Seeing is Believing: Mechatronics and Automation in the Supply Chain Sector

Last month, FLATE partnered with SCA (NSF ATE National Center for Supply Chain Automation) at their Annual Symposium that took place in conjunction with the Pro-Mat Trade Show and Exhibition in Chicago. The 3-day event for educators blended highlighted keynote presentations of the conference, visits to the exhibit floor, a grant writing workshop, industry tours, and demonstrations as well as sessions specifically focused on educational pathways for technicians.  Educators from around the country, the SCA the leadership team and their National Visiting Committee participated in The symposium which highlighted automation’s growing role in the supply chain sectors of the economy.

Several of FLATE’s Florida Engineering Technology educator partners attended the event.  Sam Ajlani, Program Manager for Engineering Technology at the College of Central Florida (CF) said it was great to see all of the new emerging technologies showcased on the exhibit floor. Automated warehouses are being built at a very fast rate across Florida and all need technicians that Sam’s program has been producing for a number of years. “Our regional manufacturers will now be competing with this high-tech warehouses for mechatronics technician graduates from our program,” says Sam. And, the more warehousing that moves into the area, the more production and manufacturing will grow. Sam particularly enjoyed visiting the Daifuku Innovation Center where symposium attendees got to talk with Daifuku research team members about their current projects to push the technologies used for package tracking and sorting, conveyor speed, truck unloading, and other bottlenecks in automated warehousing to the next level. Daifuku is the world’s largest manufacturer of material handling systems.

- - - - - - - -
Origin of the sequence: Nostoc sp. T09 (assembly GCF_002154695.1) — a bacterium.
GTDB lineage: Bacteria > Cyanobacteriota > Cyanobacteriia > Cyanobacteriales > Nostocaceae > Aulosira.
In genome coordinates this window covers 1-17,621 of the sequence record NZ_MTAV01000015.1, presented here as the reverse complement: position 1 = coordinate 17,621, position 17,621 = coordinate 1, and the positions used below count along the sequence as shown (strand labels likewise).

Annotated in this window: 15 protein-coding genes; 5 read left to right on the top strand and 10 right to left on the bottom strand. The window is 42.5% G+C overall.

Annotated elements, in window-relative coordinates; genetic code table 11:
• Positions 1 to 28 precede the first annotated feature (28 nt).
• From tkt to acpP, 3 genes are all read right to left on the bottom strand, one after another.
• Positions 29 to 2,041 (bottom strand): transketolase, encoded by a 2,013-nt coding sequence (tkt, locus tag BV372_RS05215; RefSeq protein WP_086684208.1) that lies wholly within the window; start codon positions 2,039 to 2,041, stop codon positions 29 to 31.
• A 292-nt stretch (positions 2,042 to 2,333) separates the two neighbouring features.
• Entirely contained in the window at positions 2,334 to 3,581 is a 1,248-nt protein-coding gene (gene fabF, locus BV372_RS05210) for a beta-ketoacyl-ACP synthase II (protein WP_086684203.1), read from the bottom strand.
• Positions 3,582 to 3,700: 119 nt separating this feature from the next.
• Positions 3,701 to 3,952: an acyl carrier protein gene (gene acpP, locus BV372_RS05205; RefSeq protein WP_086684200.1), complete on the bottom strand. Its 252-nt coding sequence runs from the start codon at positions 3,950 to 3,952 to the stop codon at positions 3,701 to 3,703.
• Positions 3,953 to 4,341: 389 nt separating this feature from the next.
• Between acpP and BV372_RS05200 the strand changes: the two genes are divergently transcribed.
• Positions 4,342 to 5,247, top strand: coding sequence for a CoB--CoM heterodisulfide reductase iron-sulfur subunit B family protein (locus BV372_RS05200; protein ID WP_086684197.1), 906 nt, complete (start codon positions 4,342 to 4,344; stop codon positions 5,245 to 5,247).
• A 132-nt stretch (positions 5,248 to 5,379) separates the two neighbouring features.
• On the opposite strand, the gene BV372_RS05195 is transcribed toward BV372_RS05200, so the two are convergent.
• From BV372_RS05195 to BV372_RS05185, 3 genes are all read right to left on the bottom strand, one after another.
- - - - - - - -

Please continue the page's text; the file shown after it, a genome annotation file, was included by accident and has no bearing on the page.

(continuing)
Dr. James McDonald, Dean at the Osceola Campus of Valencia College in Orlando attended with 3 of his high school partners.  Valencia College is developing a Supply Chain Automation Specialization under the A.S. Engineering Technology Degree that will be offered in 2020. With grants from the National Science Foundation and the state, a new facility is being built to house the program.  The college will also help support the development of an aligned high school program. The Valencia College team were “wowed” by the over 1000 vendors in the exhibit floor and the size of some equipment.  They also took away tips for running a strong program and overcoming common hurdles for new program startups.

The focus of the Education Symposium was support by panels of promising practices being implemented in 2-year colleges across the country, common issues in recruitment, new technologies, and flexible delivery options.  Dr. Celeste Carter, Program Director for the National Science Foundation’s Advanced Technological Education (NSF ATE) program presented an overview of the ATE program and funding and reviewed strategies on how to write a competitive grant proposal to get funding for some of the needs expressed by attending educators. There are many creative ways schools to partner on project funding and Dr. Carter stressed the importance of working with industry partners. For more information about the Supply Chain Automation Symposium, visit their website. For more information about the advanced manufacturing and mechatronics education programs at Florida’s State and Colleges, contact Dr. Marilyn Barger (

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